• quartz iron – cheery orange, quartz oxide – cherry red
  • dew drop diamond
  • pink dog-tooth
  •  iridescent brown calcite
  • industrial (garden bed) geodes – usually solid all the way through
  • interior filled with milky coloured quartz
  • found in people’s garden’s
  • Kentucky, Dannville
  • banded agate lining with crystals
  • Kentucky, Hall’s Gap
  • world-famous locality noted for its millerite in small geodes
  • light pink amethyst
  • Kentucky, South Fork Creek
  • bumpy, brown round geodes in river bed
  • stepped calcite, spaghetti, smoky quartz, botryoidal chalcedony
  • orange-yellow solids, clear, white
  • Missouri, Alexandria
  • Sheffler Geode Mine – Keokuk Geodes
  • gray, smoth skinned round
  • clear quartz crystals
  • Mississippi River Valley
  • in limestone
  • Ohio River Valley
  • in limestone

Brazil  Rio Grande do Sul

  • amethyst
  • most fantastic geode known – 33 ft. in length, 16 ˝ ft. wide, 10 ft. high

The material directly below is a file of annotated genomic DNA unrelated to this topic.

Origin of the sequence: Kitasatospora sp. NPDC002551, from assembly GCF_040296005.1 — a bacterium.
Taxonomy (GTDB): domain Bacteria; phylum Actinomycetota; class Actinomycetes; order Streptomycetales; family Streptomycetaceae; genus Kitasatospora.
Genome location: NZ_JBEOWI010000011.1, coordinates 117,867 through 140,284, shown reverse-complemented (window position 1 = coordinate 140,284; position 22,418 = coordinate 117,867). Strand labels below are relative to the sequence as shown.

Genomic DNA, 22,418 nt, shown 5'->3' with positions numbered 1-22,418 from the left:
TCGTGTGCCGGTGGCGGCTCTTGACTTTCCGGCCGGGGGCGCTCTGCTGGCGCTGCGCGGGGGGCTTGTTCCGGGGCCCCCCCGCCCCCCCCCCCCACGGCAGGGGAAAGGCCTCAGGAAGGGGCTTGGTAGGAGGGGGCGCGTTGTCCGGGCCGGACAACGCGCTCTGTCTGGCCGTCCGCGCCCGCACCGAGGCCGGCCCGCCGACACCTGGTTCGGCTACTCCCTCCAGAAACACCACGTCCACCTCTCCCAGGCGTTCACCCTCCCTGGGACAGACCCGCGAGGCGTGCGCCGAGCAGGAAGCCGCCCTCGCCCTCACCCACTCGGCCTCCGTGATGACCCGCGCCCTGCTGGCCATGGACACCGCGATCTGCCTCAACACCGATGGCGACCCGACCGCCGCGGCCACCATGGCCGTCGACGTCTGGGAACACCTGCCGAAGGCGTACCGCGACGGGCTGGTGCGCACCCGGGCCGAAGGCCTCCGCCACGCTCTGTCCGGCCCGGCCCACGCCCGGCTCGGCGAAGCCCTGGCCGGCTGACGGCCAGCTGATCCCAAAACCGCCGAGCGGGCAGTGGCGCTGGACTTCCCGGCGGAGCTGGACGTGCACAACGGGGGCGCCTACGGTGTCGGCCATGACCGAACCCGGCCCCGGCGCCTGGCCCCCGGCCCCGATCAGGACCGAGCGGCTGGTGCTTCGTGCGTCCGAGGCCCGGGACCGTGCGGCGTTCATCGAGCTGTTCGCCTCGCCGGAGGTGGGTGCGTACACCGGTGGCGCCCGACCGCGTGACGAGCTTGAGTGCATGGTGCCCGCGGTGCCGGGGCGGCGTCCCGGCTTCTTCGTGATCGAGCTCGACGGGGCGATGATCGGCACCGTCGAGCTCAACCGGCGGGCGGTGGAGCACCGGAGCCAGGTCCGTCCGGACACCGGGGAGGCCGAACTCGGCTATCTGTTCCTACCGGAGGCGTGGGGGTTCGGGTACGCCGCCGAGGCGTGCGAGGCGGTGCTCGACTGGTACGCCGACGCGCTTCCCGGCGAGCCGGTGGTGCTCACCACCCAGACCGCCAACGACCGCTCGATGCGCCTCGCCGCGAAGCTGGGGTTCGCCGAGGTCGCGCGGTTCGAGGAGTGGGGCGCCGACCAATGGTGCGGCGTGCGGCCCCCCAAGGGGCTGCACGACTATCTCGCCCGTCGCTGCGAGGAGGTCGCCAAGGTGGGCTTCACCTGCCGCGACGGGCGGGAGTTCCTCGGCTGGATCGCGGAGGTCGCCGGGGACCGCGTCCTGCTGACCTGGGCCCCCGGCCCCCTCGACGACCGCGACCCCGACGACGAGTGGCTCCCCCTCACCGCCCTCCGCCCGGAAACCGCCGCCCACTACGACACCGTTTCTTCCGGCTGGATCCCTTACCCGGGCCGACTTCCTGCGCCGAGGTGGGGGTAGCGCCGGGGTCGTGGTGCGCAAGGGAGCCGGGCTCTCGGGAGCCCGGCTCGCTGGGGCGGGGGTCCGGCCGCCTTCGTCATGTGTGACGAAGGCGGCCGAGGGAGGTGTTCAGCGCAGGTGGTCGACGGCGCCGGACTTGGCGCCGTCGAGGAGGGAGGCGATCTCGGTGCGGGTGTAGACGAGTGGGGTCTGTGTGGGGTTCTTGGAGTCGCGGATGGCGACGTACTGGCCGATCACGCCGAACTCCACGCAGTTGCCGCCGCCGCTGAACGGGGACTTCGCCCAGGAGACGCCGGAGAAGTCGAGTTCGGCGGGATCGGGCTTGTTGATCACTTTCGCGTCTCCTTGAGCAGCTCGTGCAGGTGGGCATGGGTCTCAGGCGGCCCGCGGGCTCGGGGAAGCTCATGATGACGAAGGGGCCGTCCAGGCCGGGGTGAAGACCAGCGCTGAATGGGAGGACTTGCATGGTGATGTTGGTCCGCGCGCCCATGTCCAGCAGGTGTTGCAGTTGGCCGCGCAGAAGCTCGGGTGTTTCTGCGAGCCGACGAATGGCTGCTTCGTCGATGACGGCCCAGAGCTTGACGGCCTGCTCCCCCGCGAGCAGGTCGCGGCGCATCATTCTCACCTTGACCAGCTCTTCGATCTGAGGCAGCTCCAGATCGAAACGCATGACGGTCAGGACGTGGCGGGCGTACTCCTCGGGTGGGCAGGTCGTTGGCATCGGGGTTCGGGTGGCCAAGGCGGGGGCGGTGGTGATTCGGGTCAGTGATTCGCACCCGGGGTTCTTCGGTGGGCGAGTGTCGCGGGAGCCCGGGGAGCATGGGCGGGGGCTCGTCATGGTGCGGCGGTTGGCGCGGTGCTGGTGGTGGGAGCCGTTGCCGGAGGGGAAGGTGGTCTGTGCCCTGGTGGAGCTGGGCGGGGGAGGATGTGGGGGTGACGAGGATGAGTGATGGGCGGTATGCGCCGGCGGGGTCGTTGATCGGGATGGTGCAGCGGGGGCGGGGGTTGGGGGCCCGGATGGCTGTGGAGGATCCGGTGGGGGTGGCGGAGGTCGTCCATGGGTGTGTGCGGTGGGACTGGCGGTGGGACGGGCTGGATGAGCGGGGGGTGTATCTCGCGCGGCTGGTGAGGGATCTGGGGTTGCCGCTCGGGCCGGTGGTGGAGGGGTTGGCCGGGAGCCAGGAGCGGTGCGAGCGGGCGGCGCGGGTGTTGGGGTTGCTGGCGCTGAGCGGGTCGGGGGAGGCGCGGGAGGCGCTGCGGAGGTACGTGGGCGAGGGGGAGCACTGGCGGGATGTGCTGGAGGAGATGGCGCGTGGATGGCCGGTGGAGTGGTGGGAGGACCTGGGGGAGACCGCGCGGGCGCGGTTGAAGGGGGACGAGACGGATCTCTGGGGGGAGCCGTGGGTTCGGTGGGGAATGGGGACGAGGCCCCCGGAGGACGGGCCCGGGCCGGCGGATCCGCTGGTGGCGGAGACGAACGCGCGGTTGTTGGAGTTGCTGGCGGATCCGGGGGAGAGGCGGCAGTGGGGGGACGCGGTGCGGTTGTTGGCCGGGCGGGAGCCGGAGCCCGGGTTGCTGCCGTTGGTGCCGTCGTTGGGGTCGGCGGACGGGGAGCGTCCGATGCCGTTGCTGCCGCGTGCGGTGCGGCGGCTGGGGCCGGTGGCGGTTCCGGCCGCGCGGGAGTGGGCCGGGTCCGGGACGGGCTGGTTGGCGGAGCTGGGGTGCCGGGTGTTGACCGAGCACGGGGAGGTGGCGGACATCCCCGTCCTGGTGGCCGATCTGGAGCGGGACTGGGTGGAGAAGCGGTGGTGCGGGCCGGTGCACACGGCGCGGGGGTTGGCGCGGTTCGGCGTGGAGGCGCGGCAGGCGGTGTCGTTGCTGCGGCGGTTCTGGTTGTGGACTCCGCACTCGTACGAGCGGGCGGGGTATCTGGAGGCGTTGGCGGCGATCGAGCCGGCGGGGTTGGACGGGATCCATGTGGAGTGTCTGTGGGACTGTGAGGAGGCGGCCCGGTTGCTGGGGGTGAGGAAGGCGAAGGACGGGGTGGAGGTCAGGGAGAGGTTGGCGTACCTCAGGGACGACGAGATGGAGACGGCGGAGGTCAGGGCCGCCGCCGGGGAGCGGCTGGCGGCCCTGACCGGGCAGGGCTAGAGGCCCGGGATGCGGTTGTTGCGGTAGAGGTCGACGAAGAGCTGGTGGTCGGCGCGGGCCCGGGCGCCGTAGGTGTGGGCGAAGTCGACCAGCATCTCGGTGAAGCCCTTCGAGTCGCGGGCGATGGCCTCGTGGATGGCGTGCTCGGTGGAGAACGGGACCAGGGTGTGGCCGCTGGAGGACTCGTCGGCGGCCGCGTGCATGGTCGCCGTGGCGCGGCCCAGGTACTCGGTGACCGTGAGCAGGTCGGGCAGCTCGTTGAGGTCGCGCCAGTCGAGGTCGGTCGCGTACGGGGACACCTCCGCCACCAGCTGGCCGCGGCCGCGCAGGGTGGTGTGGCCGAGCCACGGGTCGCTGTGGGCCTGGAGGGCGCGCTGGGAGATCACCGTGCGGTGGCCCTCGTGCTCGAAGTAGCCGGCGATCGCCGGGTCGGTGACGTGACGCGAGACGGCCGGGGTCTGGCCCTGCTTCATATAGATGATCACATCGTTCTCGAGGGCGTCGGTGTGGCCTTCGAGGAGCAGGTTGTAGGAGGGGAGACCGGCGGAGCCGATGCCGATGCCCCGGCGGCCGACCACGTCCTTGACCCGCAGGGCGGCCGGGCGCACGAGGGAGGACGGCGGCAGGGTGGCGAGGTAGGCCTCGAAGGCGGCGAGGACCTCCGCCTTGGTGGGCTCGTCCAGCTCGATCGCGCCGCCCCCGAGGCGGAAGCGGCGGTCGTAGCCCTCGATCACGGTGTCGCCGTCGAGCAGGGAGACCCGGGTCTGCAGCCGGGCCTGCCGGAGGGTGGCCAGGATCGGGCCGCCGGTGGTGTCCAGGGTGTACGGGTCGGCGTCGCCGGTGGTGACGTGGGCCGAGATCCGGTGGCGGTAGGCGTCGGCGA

• estimated weight of seventy thousand pounds
  • lined with purple amethyst
  • a piece weighing 400 lbs. is in the Smithsonian Institute

Mexico, Chihuahua

  • amethyst quartz, smoky, gray, white, lavender and brown quartz
  • along with contrasting crystals of calcite, goethite


  • adjoining Brazil, Rio Grande do Sol
  • amethyst


  • High Falls, Manitoulin Island, Ontario
Concretions and Geodes – Surprise Packages
© Bert Ellison 1999 - 2002

Some of our collectors can spot the difference immediately. Can you? Here is what to look for.

First, concretions. These are aggregates in sediments of inorganic matter in many but usually spherical or discoidal shapes. Often there is a nucleus of some sort – a bit of pyrite. A tiny fossil remnant, a shark’s tooth – but it may be absent or microscopic.

The origin of concretions is controversial; see what you think after you’ve read the rest of this story.

They are commonly composed of one material but others may be present as impurities. These are some likely contenders; calcite (the most common), silica, hematite, siderite and other iron compounds; gypsum, barite, aragonite (cousin to calcite), manganese oxide, calcium phosphate, fluorite and bauxite (the ore of aluminum).

Calcite is the chief material in claystone and calcareous concretions so common in shale and sandstones.

Siliceous concretions usually are nearly pure silica, as in chert and flint. Commonly scattered throughout chalk beds these often contain the tiny remains of radiolarians (siliceous foram inifera) and sponge spicules (skeletons).